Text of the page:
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A reward like that would do nicely.

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MODAL MASTERY II:

This regimen is divided up into six week chunks (Though, I hardly ever manage to do a form every day), so the basic competence stage is really just the first seven days of this six week series addressing second and third intervallic patterns through the mode forms. It just so happens that playing the mode forms linearly is the first "pattern."

I really have no idea what classical guitar teachers do with scales in terms of pedagogy - I had a classical guitar teacher give me the position-shifting "Segovia Scales" once and I realized they were illogical, so I blew them off - but what I developed through this method was the ability to improvise modally like Al Di Meola and Paco DeLucia do: That is the goal here. In other words, the idea isn't to have as a goal only the technical ability to play linear passages in composed pieces solidly, but to master the mode forms by applying patterns to them so that one can improvide lines in any modal form. A higher musical goal, IMO.

Also, if you go through this series you will have developed an integral view of the entire fretboard in your head, which as a composer of music for the guitar, I find to be indespensible. Those goofy Segovia Scales won't do that for you.

Here are the first two weeks' patterns:



And the next three weeks worth:



As you can see, there is a logical and systematic pattern developing here. I actually copped these patterns from real Al Di Meola licks and just organized them into a systematic modal exercise series, so these patterns are really the basic building blocks of that kind of an improvisational style (I'm sure Al - I call him "Al" because I've met him before - practiced patterns just like this). Remember, I came up with this when I was a twenty year old student at Berklee playing with plectrum technique. I got plenty fast doing this too.

Now, these patterns are a lot longer than just playing straight through the mode forms, so the system will have to be foreshortened to keep to the ninety minute per day goal. This is quite easy to do. To cut the system in half, all you have to do is play up the pattern in one position, and down the pattern in the next higher or lower position (Depending on whether you are working up or down the neck). To cut it in half yet again (Which will end up being just 25% of the original system) we will be playing down the fingerboard at one metronome setting/using one right hand fingering variation and then up using the next lower or higher metronome setting and the next right hand fingering permutation. So, in actual point of fact, these patterns will take less time to play through (I did two mode forms of pattern one today).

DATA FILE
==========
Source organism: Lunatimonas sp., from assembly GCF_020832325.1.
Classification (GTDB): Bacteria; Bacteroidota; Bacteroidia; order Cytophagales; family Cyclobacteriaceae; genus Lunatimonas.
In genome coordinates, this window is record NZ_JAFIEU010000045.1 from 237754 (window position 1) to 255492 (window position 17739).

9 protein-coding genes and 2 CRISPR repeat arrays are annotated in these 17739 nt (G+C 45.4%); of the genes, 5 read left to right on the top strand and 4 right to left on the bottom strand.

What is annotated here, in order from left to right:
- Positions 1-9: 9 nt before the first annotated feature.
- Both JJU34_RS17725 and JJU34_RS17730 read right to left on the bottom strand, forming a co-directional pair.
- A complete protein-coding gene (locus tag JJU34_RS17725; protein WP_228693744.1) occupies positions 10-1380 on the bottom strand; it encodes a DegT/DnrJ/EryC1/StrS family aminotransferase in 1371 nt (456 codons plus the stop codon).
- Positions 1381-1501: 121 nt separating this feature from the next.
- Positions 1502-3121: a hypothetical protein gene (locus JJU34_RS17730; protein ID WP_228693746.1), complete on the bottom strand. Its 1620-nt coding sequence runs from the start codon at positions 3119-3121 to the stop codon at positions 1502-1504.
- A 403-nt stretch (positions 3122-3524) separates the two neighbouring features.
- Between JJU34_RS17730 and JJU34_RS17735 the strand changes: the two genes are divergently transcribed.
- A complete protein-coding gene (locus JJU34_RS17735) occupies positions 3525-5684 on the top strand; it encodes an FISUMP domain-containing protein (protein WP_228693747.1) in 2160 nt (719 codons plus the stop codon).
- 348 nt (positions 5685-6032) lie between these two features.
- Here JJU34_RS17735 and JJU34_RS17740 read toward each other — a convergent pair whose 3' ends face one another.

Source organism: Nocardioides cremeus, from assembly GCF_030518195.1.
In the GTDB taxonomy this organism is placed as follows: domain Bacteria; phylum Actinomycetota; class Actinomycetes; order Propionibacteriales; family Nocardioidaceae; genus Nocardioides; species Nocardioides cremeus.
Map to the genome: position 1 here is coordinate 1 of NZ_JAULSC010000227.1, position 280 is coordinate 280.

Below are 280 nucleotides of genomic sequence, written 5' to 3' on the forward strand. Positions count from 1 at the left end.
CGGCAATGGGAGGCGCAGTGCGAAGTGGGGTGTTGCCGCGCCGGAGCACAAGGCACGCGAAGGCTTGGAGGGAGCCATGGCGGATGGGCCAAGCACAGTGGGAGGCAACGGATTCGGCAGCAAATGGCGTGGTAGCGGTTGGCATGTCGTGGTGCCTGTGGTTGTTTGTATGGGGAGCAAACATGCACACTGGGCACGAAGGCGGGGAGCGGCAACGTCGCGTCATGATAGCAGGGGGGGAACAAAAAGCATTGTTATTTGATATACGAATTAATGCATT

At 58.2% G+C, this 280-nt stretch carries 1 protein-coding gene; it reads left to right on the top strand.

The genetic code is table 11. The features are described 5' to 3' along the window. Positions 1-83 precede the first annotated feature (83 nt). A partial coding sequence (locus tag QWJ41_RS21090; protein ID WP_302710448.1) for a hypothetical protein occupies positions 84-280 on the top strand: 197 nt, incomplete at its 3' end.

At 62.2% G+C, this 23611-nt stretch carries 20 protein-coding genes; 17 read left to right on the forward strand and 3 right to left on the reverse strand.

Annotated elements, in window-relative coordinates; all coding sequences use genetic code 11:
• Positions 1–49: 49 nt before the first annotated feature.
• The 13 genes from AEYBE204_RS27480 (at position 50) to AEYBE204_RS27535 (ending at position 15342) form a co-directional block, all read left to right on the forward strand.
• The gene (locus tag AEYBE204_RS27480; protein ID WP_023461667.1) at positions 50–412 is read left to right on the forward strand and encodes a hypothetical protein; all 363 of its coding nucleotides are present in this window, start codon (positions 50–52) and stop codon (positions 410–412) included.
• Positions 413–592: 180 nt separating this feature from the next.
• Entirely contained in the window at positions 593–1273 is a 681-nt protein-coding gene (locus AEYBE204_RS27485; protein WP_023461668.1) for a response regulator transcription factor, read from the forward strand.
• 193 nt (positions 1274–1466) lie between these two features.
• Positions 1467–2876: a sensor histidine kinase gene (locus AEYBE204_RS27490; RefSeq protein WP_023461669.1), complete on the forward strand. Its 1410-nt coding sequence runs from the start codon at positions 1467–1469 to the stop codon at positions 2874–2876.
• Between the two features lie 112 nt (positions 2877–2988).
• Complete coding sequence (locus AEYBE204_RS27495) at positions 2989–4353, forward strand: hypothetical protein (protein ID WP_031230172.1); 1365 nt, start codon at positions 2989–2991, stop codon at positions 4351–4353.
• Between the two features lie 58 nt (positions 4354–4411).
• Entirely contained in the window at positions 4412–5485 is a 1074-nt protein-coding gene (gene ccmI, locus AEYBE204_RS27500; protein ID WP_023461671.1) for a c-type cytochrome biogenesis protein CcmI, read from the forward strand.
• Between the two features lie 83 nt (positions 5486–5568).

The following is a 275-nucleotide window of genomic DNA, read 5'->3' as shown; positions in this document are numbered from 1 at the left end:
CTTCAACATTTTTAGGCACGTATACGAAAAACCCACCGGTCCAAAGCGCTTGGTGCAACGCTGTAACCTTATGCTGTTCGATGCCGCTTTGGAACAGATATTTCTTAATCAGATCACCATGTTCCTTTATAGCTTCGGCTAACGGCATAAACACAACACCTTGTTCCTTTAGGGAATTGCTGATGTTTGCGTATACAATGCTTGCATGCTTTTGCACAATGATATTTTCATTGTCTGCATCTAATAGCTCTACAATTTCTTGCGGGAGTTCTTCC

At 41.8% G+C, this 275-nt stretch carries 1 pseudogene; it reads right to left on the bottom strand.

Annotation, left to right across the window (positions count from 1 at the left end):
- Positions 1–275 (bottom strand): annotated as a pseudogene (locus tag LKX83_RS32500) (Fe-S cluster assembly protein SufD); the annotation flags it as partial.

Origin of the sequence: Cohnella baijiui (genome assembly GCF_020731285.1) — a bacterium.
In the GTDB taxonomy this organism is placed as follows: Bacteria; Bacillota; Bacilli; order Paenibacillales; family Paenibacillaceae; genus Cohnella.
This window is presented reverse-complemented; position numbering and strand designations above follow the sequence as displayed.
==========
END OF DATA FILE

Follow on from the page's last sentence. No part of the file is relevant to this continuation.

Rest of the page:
At some point here you will reach critical mass, and you will break through and get close to your natural trained maximum velocity - when I did this with plectrum technique I reached that point going through pattern two here - and that is a great feeling. Already during this project I've gotten from 184 BPM to 196 BPM, so it's coming, but I'm not there... not quite yet.

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In honor of St. Patrick's day I give you the most gorgeous example of Irish colleen in recorded history:



The Quiet Man is, like, my favorite John Wayne movie of all... for some reason.

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PROGRESS REPORT I:

Though it took more than six weeks - life has a tendency to intrude on every plan of man - I have now finished up the second and third patterns starting with the lineal scalar pattern and ending with the modal thirteenth arpeggios. Though the effects of this practice routine are cumulative, the results are not linear. In addition, some of these patterns I have more experience with than others since I developed this system over the course of some years.